Primary care is the next frontier when it comes to managing HIV care.
Sebastian Ruhs, MD, PhD, director of Chase Brexton Health Care’s Infectious Diseases Center of Excellence in Baltimore, Maryland, said he is witnessing an uptick in HIV cases among young, healthy adults, and said primary care—not specialty practices—is the place these patients will turn for advice, testing and treatment.
“There is a big movement to get primary care more and more integrated into the care of HIV-positive patients, but also in the preventive aspect and diagnosing more cases,” Ruhs told Medical Economics.
Although the Centers for Disease Control and Prevention (CDC) recommends annual screening for high-risk individuals, many HIV diagnoses are delayed because they don’t seek HIV-specific care or have healthcare provider who takes note of their high-risk behaviors, said Ruhs.
“Testing people who are at risk on a regular basis is important,” he said. “Everyone with HIV who is walking around with a high viral load is at high risk for infecting other people.”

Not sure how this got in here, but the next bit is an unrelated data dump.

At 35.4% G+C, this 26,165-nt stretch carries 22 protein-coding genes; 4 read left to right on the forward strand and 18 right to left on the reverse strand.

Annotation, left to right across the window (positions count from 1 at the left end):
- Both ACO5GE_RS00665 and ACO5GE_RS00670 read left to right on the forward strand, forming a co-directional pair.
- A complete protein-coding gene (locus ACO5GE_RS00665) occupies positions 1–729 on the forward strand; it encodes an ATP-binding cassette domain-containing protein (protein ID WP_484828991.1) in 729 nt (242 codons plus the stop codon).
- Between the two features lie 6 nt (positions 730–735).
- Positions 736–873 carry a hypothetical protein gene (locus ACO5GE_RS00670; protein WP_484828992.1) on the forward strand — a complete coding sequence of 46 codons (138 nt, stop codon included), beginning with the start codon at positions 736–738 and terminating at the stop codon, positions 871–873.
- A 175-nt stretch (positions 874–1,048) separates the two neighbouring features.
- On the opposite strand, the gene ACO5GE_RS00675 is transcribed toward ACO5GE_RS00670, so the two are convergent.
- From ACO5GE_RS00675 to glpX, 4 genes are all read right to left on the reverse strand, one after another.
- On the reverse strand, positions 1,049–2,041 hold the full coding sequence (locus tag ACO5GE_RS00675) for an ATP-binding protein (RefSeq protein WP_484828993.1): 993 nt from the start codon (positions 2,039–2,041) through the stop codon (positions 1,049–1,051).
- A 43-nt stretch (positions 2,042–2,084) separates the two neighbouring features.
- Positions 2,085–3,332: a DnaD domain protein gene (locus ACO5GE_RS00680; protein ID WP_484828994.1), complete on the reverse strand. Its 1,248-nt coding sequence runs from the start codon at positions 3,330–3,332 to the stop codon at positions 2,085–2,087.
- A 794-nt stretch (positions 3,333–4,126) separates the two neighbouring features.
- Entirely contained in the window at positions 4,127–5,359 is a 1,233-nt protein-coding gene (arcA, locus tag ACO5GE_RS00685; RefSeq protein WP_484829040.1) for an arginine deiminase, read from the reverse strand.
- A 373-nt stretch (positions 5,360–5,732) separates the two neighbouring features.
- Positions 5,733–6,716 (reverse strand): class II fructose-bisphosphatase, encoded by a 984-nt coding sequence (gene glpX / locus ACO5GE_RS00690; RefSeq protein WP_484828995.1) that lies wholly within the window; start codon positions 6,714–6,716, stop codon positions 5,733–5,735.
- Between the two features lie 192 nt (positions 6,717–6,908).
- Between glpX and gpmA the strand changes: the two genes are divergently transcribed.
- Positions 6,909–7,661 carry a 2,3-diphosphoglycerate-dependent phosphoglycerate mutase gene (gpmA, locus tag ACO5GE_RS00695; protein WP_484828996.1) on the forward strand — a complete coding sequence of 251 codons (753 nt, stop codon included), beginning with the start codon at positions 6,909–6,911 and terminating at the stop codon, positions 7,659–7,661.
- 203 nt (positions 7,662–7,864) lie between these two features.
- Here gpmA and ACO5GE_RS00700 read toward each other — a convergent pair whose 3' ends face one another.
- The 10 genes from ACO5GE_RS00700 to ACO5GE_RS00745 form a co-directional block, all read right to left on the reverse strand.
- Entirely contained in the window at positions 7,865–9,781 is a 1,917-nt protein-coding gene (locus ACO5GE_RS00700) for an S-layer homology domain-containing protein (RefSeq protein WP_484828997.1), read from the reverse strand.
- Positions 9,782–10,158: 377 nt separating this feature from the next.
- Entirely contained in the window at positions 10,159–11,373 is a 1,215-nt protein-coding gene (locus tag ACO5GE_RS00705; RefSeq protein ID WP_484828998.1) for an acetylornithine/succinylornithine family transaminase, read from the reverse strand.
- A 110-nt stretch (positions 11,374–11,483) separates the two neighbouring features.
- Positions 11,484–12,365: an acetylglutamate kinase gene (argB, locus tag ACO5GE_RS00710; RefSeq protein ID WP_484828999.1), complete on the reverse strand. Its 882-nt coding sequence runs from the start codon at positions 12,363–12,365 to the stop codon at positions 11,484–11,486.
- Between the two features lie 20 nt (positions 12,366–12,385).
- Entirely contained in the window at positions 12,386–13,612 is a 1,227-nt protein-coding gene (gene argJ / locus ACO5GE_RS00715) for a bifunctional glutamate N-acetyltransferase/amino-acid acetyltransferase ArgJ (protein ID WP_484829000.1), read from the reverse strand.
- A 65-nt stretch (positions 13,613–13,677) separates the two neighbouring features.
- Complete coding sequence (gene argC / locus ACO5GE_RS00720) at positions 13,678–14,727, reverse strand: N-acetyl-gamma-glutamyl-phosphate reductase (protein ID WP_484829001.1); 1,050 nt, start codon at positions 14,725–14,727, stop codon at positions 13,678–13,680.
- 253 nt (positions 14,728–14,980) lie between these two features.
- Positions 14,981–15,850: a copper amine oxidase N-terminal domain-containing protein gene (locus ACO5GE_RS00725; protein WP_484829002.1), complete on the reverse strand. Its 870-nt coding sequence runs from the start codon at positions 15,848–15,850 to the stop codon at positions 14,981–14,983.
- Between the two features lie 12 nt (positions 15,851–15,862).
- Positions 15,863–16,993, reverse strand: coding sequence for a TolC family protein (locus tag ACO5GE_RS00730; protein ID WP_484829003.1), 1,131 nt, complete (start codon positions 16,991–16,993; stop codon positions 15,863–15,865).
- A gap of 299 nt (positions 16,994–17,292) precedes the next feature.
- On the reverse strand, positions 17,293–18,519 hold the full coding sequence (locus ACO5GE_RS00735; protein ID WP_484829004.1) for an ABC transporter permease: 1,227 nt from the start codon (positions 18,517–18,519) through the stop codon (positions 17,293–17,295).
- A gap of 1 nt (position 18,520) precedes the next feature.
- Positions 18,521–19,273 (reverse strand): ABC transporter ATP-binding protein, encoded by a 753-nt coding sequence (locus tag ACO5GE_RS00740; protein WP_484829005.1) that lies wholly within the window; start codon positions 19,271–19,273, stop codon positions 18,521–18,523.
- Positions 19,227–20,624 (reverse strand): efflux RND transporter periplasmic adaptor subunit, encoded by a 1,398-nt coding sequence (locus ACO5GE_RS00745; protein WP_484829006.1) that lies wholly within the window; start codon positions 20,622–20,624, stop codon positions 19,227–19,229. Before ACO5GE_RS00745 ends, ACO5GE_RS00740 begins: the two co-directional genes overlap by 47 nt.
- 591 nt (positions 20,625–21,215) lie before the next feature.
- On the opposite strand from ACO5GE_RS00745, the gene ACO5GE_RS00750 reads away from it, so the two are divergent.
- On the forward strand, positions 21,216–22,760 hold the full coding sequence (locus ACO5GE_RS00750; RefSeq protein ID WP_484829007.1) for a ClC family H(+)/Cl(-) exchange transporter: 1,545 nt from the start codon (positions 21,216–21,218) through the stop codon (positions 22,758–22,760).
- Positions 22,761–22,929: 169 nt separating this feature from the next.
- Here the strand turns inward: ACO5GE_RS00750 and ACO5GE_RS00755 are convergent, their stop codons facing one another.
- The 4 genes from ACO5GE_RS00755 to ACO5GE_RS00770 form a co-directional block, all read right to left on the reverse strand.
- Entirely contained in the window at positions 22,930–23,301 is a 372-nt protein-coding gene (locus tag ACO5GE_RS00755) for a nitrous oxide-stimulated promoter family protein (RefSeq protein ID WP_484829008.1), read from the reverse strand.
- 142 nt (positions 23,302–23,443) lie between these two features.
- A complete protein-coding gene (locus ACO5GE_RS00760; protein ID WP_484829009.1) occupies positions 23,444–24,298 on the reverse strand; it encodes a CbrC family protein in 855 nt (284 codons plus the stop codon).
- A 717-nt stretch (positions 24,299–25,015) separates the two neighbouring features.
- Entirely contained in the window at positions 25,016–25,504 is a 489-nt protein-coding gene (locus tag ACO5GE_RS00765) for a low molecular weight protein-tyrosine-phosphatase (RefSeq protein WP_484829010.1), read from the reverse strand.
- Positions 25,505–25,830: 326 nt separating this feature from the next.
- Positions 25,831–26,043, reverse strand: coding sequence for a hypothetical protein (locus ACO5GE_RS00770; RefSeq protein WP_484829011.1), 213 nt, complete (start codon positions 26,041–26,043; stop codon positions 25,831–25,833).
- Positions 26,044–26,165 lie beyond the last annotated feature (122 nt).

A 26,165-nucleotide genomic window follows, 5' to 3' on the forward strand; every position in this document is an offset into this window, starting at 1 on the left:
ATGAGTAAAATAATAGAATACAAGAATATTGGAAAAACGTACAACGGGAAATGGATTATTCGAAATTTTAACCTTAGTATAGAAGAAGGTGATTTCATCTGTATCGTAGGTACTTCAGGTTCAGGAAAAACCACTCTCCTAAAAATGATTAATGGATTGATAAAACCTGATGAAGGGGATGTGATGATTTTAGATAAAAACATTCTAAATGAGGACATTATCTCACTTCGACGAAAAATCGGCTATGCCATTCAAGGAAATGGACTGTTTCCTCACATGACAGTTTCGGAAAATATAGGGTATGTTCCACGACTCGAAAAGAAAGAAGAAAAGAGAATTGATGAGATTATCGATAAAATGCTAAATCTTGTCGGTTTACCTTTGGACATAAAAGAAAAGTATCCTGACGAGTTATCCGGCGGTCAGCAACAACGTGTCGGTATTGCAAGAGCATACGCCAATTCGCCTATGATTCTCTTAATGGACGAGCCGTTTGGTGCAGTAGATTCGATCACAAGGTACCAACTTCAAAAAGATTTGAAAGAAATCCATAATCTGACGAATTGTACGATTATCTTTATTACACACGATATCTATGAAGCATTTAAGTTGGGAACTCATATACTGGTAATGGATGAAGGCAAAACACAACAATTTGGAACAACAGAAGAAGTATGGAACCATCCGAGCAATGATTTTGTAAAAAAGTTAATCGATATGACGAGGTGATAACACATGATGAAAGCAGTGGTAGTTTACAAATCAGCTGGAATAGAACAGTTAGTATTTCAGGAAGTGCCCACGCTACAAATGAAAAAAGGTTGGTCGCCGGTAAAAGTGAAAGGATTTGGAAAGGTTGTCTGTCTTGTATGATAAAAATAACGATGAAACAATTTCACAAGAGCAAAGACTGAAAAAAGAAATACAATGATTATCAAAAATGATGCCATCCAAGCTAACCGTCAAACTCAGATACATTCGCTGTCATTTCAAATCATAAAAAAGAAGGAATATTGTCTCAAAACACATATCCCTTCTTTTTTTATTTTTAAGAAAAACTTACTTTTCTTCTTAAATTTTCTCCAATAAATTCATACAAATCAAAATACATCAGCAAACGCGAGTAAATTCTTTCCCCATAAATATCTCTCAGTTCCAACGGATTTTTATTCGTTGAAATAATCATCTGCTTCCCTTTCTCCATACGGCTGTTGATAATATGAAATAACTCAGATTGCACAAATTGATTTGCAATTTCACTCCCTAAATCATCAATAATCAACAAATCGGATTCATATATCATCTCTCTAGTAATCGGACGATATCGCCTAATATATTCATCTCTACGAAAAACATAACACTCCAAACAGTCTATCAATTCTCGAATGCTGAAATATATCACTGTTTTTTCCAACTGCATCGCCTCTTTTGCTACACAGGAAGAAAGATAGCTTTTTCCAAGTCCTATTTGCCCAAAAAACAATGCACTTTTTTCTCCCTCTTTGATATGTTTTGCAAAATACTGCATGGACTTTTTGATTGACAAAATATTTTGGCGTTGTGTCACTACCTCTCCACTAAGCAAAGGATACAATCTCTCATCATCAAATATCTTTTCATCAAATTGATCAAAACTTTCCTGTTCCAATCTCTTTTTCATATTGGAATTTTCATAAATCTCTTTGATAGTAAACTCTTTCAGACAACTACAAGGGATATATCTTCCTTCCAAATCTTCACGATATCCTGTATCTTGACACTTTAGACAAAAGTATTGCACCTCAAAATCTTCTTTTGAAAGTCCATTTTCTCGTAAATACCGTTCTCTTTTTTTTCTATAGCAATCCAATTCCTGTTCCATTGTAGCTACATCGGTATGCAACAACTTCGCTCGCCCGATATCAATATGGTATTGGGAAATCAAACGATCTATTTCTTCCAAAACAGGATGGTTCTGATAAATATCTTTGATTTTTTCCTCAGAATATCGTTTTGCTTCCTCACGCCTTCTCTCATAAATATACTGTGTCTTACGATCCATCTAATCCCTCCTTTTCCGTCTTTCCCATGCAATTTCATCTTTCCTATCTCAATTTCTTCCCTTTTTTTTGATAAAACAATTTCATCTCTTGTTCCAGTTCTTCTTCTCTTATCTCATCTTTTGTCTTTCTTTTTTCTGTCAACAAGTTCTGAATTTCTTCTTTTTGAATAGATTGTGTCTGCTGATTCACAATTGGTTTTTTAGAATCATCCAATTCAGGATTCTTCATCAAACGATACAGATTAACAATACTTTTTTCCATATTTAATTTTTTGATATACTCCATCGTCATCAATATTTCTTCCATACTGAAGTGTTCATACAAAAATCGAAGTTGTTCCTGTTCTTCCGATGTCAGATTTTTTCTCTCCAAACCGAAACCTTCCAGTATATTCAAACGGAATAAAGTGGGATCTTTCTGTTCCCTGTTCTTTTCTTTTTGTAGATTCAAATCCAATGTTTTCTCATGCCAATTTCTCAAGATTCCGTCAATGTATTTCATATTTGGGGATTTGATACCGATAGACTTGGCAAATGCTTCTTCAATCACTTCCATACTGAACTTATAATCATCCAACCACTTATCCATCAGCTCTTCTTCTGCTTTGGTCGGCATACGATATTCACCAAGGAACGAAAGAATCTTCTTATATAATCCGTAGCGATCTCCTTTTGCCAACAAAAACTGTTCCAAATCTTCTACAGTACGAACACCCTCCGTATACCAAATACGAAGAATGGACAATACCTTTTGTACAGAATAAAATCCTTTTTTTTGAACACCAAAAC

Ruhs said there are 1.1 million new cases of HIV living in the United States, and of those, roughly 150,000 don’t know it. High-risk individuals include men who have sex with men (MSM), individuals with multiple sexual partners regardless of orientation and intravenous drug users.
There is a push to help infected individuals understand their role in preventing further transmission of the virus, Ruhs added, and there is a new worldwide U=U campaign to spread the message. “U=U” stands for “undetectable means untrasmittable.” The campaign centers on educating HIV-positive individuals that they are not contagious with an undetectable viral load.
“We know now that someone who is HIV positive, on medications and undetectable is considered noncontagious,” Ruhs said.
The campaign targets both HIV positive and negative individuals with the goal of decreasing stigmas and raising awareness for compliance with medical regimens.
“In most areas, the total amount of new cases in HIV have been stagnating or slightly going down,” Ruhs said, adding that there have been improvements with outreach. In some pockets of the population, however, this is still not the case.